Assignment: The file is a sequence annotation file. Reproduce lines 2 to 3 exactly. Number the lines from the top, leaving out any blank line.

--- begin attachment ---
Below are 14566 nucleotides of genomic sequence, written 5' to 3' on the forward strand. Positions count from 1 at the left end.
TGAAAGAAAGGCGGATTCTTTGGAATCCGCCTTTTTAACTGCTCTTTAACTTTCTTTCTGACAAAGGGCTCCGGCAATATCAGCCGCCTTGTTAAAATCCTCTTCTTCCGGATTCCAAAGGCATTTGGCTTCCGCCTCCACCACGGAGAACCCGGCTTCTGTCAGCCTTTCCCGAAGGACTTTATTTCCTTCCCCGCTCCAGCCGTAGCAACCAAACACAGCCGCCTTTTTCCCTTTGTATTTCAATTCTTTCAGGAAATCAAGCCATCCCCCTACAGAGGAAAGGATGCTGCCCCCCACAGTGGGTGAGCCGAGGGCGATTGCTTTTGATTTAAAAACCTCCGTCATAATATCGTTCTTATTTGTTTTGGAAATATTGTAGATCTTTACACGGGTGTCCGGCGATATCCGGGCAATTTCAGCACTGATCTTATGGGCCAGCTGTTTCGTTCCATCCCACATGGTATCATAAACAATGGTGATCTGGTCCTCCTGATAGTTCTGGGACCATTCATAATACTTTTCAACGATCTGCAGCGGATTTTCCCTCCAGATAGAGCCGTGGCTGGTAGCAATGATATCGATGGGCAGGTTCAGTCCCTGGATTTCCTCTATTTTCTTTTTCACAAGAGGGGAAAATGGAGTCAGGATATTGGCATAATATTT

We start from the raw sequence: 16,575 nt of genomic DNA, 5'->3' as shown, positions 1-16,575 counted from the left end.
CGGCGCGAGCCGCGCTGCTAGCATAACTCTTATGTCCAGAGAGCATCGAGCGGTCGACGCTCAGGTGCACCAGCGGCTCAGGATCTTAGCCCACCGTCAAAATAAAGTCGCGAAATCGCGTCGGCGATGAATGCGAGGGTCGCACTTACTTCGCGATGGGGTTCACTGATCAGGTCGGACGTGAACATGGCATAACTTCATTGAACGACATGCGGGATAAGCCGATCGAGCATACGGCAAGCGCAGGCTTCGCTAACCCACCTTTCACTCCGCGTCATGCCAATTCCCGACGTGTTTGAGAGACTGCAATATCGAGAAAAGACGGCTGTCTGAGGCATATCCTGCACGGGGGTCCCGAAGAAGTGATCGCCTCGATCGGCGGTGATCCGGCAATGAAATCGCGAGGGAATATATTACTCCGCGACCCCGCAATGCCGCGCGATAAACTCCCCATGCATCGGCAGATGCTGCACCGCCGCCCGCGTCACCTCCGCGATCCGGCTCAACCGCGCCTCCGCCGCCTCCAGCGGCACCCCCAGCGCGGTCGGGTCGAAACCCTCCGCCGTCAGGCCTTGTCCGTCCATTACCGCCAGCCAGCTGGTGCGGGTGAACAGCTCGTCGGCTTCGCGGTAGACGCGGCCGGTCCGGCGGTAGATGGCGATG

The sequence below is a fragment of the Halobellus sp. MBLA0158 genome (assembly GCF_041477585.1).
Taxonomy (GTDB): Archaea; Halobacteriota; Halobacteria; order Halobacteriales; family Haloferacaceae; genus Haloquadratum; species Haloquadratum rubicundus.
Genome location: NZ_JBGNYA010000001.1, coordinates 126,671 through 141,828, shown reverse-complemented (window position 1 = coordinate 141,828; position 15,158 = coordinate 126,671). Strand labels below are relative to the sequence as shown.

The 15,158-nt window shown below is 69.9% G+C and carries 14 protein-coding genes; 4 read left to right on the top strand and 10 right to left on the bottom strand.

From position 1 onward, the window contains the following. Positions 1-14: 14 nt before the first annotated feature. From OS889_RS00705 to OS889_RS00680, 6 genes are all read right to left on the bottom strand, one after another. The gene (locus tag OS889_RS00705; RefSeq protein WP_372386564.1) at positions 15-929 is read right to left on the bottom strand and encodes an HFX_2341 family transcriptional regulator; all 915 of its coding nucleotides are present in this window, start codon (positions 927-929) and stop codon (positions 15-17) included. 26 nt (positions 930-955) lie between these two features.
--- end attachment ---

TGAAAGAAAGGCGGATTCTTTGGAATCCGCCTTTTTAACTGCTCTTTAACTTTCTTTCTGACAAAGGGCTCCGGCAATATCAGCCGCCTTGTTAAAATCCTCTTCTTCCGGATTCCAAAGGCATTTGGCTTCCGCCTCCACCACGGAGAACCCGGCTTCTGTCAGCCTTTCCCGAAGGACTTTATTTCCTTCCCCGCTCCAGCCGTAGCAACCAAACACAGCCGCCTTTTTCCCTTTGTATTTCAATTCTTTCAGGAAATCAAGCCATCCCCCTACAGAGGAAAGGATGCTGCCCCCCACAGTGGGTGAGCCGAGGGCGATTGCTTTTGATTTAAAAACCTCCGTCATAATATCGTTCTTATTTGTTTTGGAAATATTGTAGATCTTTACACGGGTGTCCGGCGATATCCGGGCAATTTCAGCACTGATCTTATGGGCCAGCTGTTTCGTTCCATCCCACATGGTATCATAAACAATGGTGATCTGGTCCTCCTGATAGTTCTGGGACCATTCATAATACTTTTCAACGATCTGCAGCGGATTTTCCCTCCAGATAGAGCCGTGGCTGGTAGCAATGATATCGATGGGCAGGTTCAGTCCCTGGATTTCCTCTATTTTCTTTTTCACAAGAGGGGAAAATGGAGTCAGGATATTGGCATAATATTT

We start from the raw sequence: 16,575 nt of genomic DNA, 5'->3' as shown, positions 1-16,575 counted from the left end.